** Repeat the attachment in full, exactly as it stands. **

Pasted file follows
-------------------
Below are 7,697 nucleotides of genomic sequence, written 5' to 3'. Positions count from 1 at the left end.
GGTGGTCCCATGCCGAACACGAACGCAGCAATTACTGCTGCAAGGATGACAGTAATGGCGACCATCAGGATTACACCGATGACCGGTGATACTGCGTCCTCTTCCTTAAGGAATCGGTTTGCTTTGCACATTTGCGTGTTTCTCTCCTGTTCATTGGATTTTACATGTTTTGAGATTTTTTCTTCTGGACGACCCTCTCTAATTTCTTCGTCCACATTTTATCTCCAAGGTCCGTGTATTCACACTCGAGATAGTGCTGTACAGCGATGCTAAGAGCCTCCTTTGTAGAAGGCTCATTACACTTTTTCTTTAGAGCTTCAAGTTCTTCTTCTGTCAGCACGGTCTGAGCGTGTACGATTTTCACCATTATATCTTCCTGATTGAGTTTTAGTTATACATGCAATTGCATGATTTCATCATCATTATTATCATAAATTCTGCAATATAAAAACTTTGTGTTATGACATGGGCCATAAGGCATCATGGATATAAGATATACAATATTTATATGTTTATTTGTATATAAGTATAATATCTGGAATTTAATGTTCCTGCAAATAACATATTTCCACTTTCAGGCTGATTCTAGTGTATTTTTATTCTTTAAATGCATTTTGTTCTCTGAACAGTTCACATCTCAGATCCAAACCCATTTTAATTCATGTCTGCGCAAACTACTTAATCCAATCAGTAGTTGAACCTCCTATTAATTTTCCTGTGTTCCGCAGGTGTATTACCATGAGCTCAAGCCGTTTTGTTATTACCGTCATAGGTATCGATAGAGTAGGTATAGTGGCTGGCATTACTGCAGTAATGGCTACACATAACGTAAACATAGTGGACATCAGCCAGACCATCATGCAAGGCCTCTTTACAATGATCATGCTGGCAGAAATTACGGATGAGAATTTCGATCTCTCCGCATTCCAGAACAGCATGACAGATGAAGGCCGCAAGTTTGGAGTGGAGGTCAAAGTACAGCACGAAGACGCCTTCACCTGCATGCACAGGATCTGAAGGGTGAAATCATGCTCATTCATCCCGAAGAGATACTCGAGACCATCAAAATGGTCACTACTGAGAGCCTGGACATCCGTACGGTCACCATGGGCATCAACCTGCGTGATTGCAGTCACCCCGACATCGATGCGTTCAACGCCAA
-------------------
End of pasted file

Below are 7,697 nucleotides of genomic sequence, written 5' to 3'. Positions count from 1 at the left end.
GGTGGTCCCATGCCGAACACGAACGCAGCAATTACTGCTGCAAGGATGACAGTAATGGCGACCATCAGGATTACACCGATGACCGGTGATACTGCGTCCTCTTCCTTAAGGAATCGGTTTGCTTTGCACATTTGCGTGTTTCTCTCCTGTTCATTGGATTTTACATGTTTTGAGATTTTTTCTTCTGGACGACCCTCTCTAATTTCTTCGTCCACATTTTATCTCCAAGGTCCGTGTATTCACACTCGAGATAGTGCTGTACAGCGATGCTAAGAGCCTCCTTTGTAGAAGGCTCATTACACTTTTTCTTTAGAGCTTCAAGTTCTTCTTCTGTCAGCACGGTCTGAGCGTGTACGATTTTCACCATTATATCTTCCTGATTGAGTTTTAGTTATACATGCAATTGCATGATTTCATCATCATTATTATCATAAATTCTGCAATATAAAAACTTTGTGTTATGACATGGGCCATAAGGCATCATGGATATAAGATATACAATATTTATATGTTTATTTGTATATAAGTATAATATCTGGAATTTAATGTTCCTGCAAATAACATATTTCCACTTTCAGGCTGATTCTAGTGTATTTTTATTCTTTAAATGCATTTTGTTCTCTGAACAGTTCACATCTCAGATCCAAACCCATTTTAATTCATGTCTGCGCAAACTACTTAATCCAATCAGTAGTTGAACCTCCTATTAATTTTCCTGTGTTCCGCAGGTGTATTACCATGAGCTCAAGCCGTTTTGTTATTACCGTCATAGGTATCGATAGAGTAGGTATAGTGGCTGGCATTACTGCAGTAATGGCTACACATAACGTAAACATAGTGGACATCAGCCAGACCATCATGCAAGGCCTCTTTACAATGATCATGCTGGCAGAAATTACGGATGAGAATTTCGATCTCTCCGCATTCCAGAACAGCATGACAGATGAAGGCCGCAAGTTTGGAGTGGAGGTCAAAGTACAGCACGAAGACGCCTTCACCTGCATGCACAGGATCTGAAGGGTGAAATCATGCTCATTCATCCCGAAGAGATACTCGAGACCATCAAAATGGTCACTACTGAGAGCCTGGACATCCGTACGGTCACCATGGGCATCAACCTGCGTGATTGCAGTCACCCCGACATCGATGCGTTCAACGCCAA